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(define obamicon
  (lambda (clr2)
  (image-map (lambda (clr1) (image-ref clr1 (+ (color-ref clr1 'red)(color-ref clr1 'green)
                                          (color-ref clr1 'blue))))

      [(<= clr2 181) (color-set! clr2 [0 51 76])]
      [(and (>= clr2 182) (<= clr2 363)) (color-set! clr2 [217 26 33])]
      [(and (>= clr2 364) (<= clr2 545)) (color-set! clr2 [112 150 158])]
      [(and (>= clr2 546) (<= clr2 765)) (color-set! clr2 [252 227 166])]))))

I'm making a program that changes an image to emulate the Obama campaign posters. The image-map suppose to take each pixel and add them to get a sum and that sum is checked in the cond statement to see what color is suppose to replace it. As of now, I get

Exception in <=: #[color 0 0 0] is not a real number or clr1 is not bound.

Any ideas to what is wrong?


share|improve this question
Dwayne, is that all one error you get or are those two different errors in different circumstances? If it's the latter case, which inputs provide the first error and which the second? – itsbruce Oct 17 '12 at 11:17

That's not your compiler complaining about a syntax error, that's the image-map function (or, rather, a function that it calls) complaining about a parameter that has been passed to it.

I'm not familiar with the image-map function (is it a standard library function or one you wrote?) but I think there are structural errors in your code. You are calling image-map with two parameters - one is an function, the other is the output of the cond statement. I'm pretty sure that's not what you meant to do or if it is then the cond statement is returning an undefined value . I think that image-map is receiving nothing useful in its second parameter and is then calling your anonymous function with no value to pass to it. Your anonymous function then complains.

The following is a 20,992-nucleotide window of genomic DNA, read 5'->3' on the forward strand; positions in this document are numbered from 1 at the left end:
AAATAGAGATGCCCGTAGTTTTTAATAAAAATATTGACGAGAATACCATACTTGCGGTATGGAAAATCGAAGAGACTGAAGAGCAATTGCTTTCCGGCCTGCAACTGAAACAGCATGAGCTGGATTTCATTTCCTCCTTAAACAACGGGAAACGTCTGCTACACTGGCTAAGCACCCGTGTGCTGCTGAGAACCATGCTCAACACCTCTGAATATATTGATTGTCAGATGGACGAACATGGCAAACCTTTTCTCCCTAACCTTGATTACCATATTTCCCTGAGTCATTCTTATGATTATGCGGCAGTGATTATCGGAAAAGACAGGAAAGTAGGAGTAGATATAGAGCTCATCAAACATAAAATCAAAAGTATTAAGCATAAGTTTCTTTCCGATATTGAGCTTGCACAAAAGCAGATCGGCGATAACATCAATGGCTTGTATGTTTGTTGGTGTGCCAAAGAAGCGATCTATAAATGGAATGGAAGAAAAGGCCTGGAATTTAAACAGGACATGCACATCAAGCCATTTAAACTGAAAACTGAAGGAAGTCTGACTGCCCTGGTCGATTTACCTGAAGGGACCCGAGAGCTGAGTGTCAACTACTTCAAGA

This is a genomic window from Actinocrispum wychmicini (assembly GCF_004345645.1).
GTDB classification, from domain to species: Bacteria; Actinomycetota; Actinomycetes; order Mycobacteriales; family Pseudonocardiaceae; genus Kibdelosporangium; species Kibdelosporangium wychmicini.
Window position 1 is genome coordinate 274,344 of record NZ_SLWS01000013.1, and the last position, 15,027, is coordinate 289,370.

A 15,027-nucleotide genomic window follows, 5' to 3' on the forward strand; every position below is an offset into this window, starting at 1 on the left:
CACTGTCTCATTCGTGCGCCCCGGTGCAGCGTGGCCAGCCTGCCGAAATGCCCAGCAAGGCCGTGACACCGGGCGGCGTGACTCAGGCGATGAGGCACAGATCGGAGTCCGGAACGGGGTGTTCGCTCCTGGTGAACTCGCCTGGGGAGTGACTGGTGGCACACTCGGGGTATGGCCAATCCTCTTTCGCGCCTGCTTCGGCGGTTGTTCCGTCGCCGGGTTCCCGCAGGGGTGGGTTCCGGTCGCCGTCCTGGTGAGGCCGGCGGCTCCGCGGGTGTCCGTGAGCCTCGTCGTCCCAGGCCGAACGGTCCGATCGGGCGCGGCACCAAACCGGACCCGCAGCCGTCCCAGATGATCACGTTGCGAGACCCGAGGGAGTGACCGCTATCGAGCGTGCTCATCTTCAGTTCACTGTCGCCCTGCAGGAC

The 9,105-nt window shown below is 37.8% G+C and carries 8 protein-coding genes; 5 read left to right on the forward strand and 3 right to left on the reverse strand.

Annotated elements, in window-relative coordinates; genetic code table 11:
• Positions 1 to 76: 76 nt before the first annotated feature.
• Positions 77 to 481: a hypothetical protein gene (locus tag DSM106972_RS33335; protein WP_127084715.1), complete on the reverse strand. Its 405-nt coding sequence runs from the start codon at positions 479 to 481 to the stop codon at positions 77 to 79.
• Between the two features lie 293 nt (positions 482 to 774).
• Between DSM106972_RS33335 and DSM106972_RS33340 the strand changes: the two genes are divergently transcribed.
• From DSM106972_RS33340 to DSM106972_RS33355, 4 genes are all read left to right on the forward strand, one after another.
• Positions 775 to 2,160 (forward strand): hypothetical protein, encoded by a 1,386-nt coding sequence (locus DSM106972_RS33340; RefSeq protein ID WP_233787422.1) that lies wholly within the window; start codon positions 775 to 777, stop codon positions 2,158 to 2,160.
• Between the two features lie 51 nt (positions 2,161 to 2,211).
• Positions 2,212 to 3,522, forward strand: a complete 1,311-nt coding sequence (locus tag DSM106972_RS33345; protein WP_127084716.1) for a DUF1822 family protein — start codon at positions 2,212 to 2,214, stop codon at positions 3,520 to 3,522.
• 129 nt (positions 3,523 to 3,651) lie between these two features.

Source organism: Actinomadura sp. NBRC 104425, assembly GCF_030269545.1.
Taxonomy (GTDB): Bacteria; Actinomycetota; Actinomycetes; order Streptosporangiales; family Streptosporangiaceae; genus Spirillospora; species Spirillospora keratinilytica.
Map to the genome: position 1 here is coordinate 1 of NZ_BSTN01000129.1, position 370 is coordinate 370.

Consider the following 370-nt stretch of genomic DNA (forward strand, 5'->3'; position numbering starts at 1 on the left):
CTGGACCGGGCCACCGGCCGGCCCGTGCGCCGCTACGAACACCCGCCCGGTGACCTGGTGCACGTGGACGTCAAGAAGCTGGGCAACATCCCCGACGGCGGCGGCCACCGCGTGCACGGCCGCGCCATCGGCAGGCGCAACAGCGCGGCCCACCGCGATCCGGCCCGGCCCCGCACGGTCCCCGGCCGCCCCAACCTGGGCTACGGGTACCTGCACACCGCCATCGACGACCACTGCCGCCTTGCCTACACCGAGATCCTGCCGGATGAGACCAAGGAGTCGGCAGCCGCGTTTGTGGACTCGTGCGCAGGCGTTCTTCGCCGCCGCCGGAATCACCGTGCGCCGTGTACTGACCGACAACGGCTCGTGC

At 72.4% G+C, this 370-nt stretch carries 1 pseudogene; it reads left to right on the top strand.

So sort out your code structure. What is supposed to be in the second parameter to image-map? Work out how to put it there.

share|improve this answer

The issue is in the statements which look like (<= clr2 181), because colors cannot be compared to numbers. Thus, the <= function is complaining that you didn't pass it two numbers, you passed it a color and a number.

share|improve this answer
How would you go about adding all the colors of a pixel and testing it to see what range you're in? – Dwayne R. Fortune Oct 17 '12 at 15:15
Break your problem into smaller pieces. Your question has two parts. Attack the first part. How would you add all the colors of a pixel? You're doing it in the code already, right? Can you make that a helper function? Call it "color-intensity" or something like that, and have it take in a pixel and return the sum of all its components. That way, you can more easily do things, such as testing the intensity of a color, by having the vocabulary to say things like (< (color-intensity a-pixel) 181). – dyoo Oct 17 '12 at 16:33

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